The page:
http://aimmedianetwork.com/wp-content/uploads/sites/34/2015/08/web1_webposter2.jpgThis World War I poster shows a strong American soldier standing over a defeated German soldier, suggesting to those at home that by conserving food, more can be sent to the fighting men overseas to keep them strong and fit. The World War I and II posters on display at the Dayton Art Institute encourage citizens to perform their civic duties by supporting the war effort in a variety of ways. Rachel Lloyd | The Daily Advocate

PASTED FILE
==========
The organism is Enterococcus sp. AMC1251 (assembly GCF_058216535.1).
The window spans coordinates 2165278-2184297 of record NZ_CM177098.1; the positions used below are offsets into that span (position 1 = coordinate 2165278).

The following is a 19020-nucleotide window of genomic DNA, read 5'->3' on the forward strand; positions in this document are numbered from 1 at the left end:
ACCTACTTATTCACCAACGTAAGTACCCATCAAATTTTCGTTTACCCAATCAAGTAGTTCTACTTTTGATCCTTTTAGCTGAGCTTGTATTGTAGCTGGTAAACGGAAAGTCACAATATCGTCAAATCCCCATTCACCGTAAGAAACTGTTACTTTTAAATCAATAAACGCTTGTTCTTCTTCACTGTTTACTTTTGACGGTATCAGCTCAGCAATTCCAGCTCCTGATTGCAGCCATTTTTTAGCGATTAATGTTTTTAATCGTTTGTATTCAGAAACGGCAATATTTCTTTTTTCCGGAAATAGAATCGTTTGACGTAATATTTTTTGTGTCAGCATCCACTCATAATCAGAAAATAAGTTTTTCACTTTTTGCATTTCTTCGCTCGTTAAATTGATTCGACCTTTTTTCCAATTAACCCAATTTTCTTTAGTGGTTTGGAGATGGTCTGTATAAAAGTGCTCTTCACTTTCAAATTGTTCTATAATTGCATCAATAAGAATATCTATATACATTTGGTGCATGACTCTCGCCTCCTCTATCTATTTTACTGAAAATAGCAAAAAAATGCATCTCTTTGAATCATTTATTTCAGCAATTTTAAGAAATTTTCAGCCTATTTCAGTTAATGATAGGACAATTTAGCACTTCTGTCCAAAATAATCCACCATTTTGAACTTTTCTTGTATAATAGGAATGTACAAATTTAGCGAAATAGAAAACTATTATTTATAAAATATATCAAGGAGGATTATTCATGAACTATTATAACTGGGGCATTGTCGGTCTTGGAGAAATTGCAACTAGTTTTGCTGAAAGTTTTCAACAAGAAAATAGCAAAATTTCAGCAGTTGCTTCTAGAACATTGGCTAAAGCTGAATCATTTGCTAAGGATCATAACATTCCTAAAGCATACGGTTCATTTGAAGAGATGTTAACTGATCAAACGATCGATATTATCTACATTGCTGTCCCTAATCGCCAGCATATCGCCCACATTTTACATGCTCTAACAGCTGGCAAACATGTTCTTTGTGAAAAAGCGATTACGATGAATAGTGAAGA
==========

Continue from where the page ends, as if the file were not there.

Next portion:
Shown here is a pinhole image taken at the Municipal War Memorial, Chateau-Thierry, France in 2001 by photographer Jane Alden Stevens. It is one of nearly 20 large prints on display for the “Tears of Stone” special exhibition at the Dayton Art Institute.
http://aimmedianetwork.com/wp-content/uploads/sites/34/2015/08/web1_webphoto.jpgShown here is a pinhole image taken at the Municipal War Memorial, Chateau-Thierry, France in 2001 by photographer Jane Alden Stevens. It is one of nearly 20 large prints on display for the “Tears of Stone” special exhibition at the Dayton Art Institute. Rachel Lloyd | The Daily Advocate

By Rachel Lloyd

rlloyd@aimmedianetwork.com

Reach the writer at 937-569-4354 or on Twitter @RachelLloydGDA.

Reach the writer at 937-569-4354 or on Twitter @RachelLloydGDA.